Tuesday, 2 July 2013

Questions (77, 91, 94, 127)

Joan Collins


77. Deputy Joan Collins asked the Minister for Finance in view of recent revelations about the low level of corporate tax paid by a number of high-profile companies based here, if he intends to change Ireland's corporate tax regime; and if he will make a statement on the matter. [31888/13]

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Dessie Ellis


91. Deputy Dessie Ellis asked the Minister for Finance if he will consider legislating to make every company operating here but not tax resident here or in any other country deemed tax resident in Ireland. [31877/13]

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John Halligan


94. Deputy John Halligan asked the Minister for Finance if he will consider establishing a 12.5% minimum effective tax rate and close off any loophole in our corporate tax that allows some companies based here to pay less than the current 12.5% nominal rate; and if he will make a statement on the matter. [31854/13]

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Richard Boyd Barrett


127. Deputy Richard Boyd Barrett asked the Minister for Finance in the aftermath of recent revelations about the very low level of corporate tax paid by a number of high-profile companies based here, if he intends to change Ireland's corporate tax regime; and if he will make a statement on the matter. [31851/13]

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Written answers (Question to Finance)

I propose to take Questions Nos. 77, 91, 94 and 127 together.

I want to make it clear that we do not have a special low corporation tax rate for individual companies. Ireland’s tax system is statute-based so there is no possibility of individual special tax rates for companies.

However, I am aware of recent media reports which refer to the ways that some companies structure their international tax affairs to minimise their tax costs, and the fact that some of these reports make reference to Irish companies being part of these structures. By mixing up the Irish profits and the foreign profits of multinational groups, such reports can produce a global tax rate for the companies concerned that is lower than 12.5% — and an incorrect inference that the full Irish profits are not being charged.

All companies resident in Ireland are chargeable to corporation tax at the 12.5% rate on the profits that are generated from their trading activities in Ireland. A higher 25% rate applies in respect of investment, rental and other non-trading profits. Chargeable capital gains are taxable at the capital gains tax rate of 33%.

The profits charged in Ireland fully reflect the functions, assets and risks located here by a multinational group. The payments to the non-resident company represent the required remuneration of intellectual property assets funded and owned outside the State and its tax payments are properly reduced in these circumstances by reference to expenditure incurred for the purpose of its trade. Ireland cannot expect to receive or retain the remuneration of these assets.

The ability of entities to lower their global rate of tax using international structures reflects the global context in which Ireland and indeed all countries operate. Differences arise in the legal and tax systems between countries. International tax planning takes account of these differences in national systems and rules. What companies do outside of Ireland is beyond the scope of the Irish tax system. We cannot conclusively determine the effective rate of tax paid under international tax structures by reference to taxation in Ireland alone.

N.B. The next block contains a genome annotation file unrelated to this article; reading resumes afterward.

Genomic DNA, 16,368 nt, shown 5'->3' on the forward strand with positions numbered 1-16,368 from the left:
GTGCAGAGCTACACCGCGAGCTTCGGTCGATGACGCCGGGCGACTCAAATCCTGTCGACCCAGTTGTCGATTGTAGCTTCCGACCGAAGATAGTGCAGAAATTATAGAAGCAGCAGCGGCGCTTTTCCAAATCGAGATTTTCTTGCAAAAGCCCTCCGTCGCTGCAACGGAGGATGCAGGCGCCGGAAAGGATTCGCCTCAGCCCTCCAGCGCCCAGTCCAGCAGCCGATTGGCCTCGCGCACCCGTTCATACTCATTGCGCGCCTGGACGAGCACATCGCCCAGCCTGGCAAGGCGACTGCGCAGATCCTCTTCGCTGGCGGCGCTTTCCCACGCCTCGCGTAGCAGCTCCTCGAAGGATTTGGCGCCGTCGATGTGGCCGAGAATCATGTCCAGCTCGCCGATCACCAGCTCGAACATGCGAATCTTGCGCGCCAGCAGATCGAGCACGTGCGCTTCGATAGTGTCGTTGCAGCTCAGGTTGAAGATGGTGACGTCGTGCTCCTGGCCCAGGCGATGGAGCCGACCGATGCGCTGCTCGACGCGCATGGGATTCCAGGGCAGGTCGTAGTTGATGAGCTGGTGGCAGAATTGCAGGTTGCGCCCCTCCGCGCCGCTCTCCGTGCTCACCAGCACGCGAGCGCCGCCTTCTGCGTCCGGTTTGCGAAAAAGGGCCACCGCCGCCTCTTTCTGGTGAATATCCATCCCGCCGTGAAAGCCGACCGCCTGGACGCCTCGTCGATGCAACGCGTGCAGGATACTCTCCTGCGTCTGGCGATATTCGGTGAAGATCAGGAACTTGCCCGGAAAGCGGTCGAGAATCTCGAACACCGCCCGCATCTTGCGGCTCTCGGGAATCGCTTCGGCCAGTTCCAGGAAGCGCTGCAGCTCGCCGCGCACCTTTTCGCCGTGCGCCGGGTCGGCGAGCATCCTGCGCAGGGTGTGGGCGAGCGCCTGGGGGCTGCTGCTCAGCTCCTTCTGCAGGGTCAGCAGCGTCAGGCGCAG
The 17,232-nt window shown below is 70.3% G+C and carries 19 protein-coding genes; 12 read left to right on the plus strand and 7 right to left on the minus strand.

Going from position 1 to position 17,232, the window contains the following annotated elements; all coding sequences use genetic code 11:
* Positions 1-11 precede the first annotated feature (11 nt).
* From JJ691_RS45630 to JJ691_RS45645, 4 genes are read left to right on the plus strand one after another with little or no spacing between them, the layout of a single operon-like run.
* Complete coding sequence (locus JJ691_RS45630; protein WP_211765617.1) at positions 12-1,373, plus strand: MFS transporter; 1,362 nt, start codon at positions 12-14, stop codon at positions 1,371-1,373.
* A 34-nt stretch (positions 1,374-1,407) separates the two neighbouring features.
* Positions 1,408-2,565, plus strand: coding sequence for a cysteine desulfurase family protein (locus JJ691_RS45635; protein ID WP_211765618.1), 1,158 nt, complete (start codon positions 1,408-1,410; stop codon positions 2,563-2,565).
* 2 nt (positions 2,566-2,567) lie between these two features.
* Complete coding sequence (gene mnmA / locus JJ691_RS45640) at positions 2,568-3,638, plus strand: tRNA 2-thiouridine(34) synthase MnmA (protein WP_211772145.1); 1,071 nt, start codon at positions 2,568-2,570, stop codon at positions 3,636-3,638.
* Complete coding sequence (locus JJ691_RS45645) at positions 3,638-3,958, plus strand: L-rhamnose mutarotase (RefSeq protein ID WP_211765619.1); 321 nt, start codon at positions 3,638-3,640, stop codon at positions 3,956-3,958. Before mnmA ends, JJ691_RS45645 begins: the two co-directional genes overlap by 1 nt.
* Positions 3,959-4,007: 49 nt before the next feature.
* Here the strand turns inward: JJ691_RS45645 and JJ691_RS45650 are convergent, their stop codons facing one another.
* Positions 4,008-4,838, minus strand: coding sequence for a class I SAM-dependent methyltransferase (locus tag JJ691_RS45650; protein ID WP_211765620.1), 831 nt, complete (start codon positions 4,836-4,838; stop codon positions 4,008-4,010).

The only way to effectively deal with such arrangements is for countries to work together to examine these structures and to consider how international rules can be amended to ensure fair levels of taxation. Ireland remains fully committed to this approach to ensure fair play in international taxation. In this regard, Ireland is participating in projects at EU and OECD level which aim to address international tax issues.

Further, as part of the Irish Presidency of the EU, we were able to demonstrate our willingness to take the lead and made significant progress on a number of key files in the area of tax evasion and tax fraud. We were able to bring a number of these to a successful conclusion:

- At the June Ecofin meeting we agreed a VAT anti-fraud package to combat sudden and massive VAT fraud.

- In May, significant progress was made on widening the scope of the EU Savings Directive which involves automatic exchange of information between tax authorities, an important step forward in an area where progress has been stalled for a number of years.

- And also in May we brokered an agreement among EU Finance Ministers to set up a roadmap on aggressive tax planning and good governance.

All these achievements were acknowledged as significant, no less than by EU Tax Commissioner Algirdas Semeta last week when he referred to our “very successful Presidency” from a tax perspective.

My Department has been actively engaged in the OECD Base Erosion and Profit Shifting (‘BEPS’) project. Following our invitation, the head of this project, Pascal Saint-Amans, spoke at our Tax and Economics conference last month and spoke very positively about Ireland’s support for the BEPS project. An Action Plan on BEPS will shortly be published: this Action Plan will be the main toolkit of the global effort to tackle this global issue. This is the appropriate forum in which to consider any potential changes to the Irish corporate tax system. My officials will take this under consideration as part of the regular Budgetary and Finance Bill process.